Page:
Rather like mobile phone technology, there are different types of charging plugs for different Electric Vehicles in the UK.  The landscape is constantly changing as this is an emerging technology so motorists have to contend with a spectrum of choice which can depend upon where the EV was manufactured and its age.

Type 1 Electric plug standard

charging The Type 1 five-pin connector has been largely overtaken in the UK and Europe by the Type 2 but can still be found on some older EVs like the first versions of the Nissan Leaf, the Kia Soul and the hybrid Mitsubishi Outlander. The Type 1 is designed for Alternating Current or AC, a mix of slow and fast charging and has a capacity of between three and seven kW.

Type 2 Electric plug standard

The Type 2 plug is a seven-pin plug and fitted by most car manufacturers to their EV models in line with EU legislation.  Most tethered – a tethered cable is a charging cable attached permanently to the charger – public charging points will have a Type 2 plug.  Like Type 1, this system is intended to work with slow and fast charging, but it can handle a much greater kW delivery.  The Type 2 connector can be locked to the vehicle which is a benefit that the Type 1 doesn’t offer – this means that no-one can disconnect the vehicle whilst it is charging and the driver is not present.

Combination Plugs for a Combined Charging System or CCS

Most new pure Electric Vehicles are fitted with the Combined Combination System or CCS which allows charging at a rapid public DC socket and a home AC unit.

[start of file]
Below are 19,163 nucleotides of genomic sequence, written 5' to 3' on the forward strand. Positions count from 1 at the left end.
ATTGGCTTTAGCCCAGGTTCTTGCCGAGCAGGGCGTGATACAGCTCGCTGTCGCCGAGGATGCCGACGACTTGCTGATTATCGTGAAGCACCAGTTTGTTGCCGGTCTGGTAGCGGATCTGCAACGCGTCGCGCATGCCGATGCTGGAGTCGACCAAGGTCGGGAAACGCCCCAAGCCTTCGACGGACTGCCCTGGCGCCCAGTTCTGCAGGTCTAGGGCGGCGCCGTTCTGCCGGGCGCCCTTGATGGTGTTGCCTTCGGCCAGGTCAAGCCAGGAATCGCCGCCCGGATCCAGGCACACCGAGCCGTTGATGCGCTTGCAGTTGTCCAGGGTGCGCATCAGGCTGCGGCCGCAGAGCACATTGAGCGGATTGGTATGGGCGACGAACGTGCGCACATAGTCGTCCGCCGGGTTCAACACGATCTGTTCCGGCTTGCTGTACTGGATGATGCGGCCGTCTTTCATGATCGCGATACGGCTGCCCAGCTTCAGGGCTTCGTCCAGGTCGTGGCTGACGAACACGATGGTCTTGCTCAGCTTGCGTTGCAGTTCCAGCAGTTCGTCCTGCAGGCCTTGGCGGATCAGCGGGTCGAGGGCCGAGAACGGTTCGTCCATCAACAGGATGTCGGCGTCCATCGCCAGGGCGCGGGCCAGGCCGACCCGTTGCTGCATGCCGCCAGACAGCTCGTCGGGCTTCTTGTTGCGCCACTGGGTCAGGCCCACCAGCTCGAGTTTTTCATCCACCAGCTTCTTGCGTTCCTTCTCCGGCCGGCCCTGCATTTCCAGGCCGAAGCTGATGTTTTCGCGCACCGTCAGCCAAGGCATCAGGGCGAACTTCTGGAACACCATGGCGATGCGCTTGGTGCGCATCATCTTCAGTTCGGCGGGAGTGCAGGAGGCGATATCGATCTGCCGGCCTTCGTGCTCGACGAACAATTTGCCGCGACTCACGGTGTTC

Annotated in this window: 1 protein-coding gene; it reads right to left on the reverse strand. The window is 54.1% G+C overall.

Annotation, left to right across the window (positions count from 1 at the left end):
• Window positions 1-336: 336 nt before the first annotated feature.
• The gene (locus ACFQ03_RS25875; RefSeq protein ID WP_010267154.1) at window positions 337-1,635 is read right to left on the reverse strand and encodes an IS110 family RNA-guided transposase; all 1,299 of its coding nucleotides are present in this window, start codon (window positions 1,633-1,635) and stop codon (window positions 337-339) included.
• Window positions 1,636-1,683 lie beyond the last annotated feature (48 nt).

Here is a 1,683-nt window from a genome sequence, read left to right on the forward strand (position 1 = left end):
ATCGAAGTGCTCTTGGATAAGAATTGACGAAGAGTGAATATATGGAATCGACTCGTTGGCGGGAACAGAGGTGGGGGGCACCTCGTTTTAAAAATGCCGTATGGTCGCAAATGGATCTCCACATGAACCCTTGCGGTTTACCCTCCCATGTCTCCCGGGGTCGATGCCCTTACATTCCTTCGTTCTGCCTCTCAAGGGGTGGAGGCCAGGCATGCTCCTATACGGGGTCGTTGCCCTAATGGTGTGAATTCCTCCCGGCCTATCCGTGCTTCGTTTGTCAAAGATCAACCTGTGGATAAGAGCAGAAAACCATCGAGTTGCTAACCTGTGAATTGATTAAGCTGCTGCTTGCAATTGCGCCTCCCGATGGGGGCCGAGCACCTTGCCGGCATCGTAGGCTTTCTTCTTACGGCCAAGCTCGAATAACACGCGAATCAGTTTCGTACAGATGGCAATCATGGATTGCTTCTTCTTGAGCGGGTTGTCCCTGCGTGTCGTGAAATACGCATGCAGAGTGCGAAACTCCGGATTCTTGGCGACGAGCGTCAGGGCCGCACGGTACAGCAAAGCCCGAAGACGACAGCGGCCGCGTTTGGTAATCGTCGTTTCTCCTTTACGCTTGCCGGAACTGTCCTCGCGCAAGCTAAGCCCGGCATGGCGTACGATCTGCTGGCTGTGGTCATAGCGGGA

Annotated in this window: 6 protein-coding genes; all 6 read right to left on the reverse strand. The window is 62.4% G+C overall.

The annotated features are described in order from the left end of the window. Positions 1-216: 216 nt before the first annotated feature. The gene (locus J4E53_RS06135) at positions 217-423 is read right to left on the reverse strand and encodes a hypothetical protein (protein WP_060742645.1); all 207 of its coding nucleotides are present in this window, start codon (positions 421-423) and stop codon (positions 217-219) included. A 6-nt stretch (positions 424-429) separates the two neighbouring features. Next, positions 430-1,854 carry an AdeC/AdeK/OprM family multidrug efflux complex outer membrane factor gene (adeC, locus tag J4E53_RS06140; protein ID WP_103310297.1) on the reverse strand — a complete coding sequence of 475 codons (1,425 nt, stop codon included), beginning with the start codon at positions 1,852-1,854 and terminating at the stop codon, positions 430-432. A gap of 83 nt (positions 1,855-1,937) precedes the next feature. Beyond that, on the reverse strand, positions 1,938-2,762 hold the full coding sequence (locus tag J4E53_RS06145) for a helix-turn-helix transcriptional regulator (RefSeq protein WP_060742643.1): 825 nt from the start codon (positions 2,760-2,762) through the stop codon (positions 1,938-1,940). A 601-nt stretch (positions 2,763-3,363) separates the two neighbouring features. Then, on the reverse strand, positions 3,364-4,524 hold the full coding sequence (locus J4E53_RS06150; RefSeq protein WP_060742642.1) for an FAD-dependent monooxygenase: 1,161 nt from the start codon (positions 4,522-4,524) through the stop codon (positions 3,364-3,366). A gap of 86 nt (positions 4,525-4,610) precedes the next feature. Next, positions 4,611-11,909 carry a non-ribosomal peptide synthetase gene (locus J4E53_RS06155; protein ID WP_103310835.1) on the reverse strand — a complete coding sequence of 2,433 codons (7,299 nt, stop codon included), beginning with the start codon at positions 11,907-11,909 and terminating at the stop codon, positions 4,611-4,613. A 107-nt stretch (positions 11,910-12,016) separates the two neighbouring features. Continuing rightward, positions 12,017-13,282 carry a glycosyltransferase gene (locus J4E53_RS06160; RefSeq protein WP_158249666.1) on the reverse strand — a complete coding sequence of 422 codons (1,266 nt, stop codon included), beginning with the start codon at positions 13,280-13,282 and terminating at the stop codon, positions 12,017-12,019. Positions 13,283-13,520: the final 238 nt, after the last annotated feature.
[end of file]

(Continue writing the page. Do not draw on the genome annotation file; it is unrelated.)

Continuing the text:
Japan’s car manufacturers are working on an alternative to the CCS called CHAdeMO which is a Direct Charge rapid charging system with capacity of up to 400kW with developers looking to at least double this in the near future.  Unlike its main rival, CCS, CHAdeMO requires two separate plugs for rapid and AC charging but this system also has the added ability to convey electrical current in two directions which theoretically allows for Vehicle to Grid transfer.  Unused electricity from a fully charged EV could potentially be transferred to power a building or sold back to the National Grid.

Key Points to consider with Charging Plugs

  • How quickly do you need to charge the vehicle/s?
  • What rate of charge can the vehicle accept?
  • What is the current fitting on the EV?
  • Where is the vehicle going to be charged on a regular basis, will this be a domestic wall box, public charging facilities or an AC rapid charging point on business premises?

Reviewing the amount of charge and rate of charge are key factors when deciding on an EV purchase particularly for fleet vehicles, and requires a thorough understanding of frequency of usage, journey ranges and how quickly EVs need to be recharged and returned to the road to support the business.  Consider also the broader landscape of new developments in the EV sector which is very fast moving.  Green business fleet decisions should accommodate the continuous innovations which is a hallmark of this emerging technology.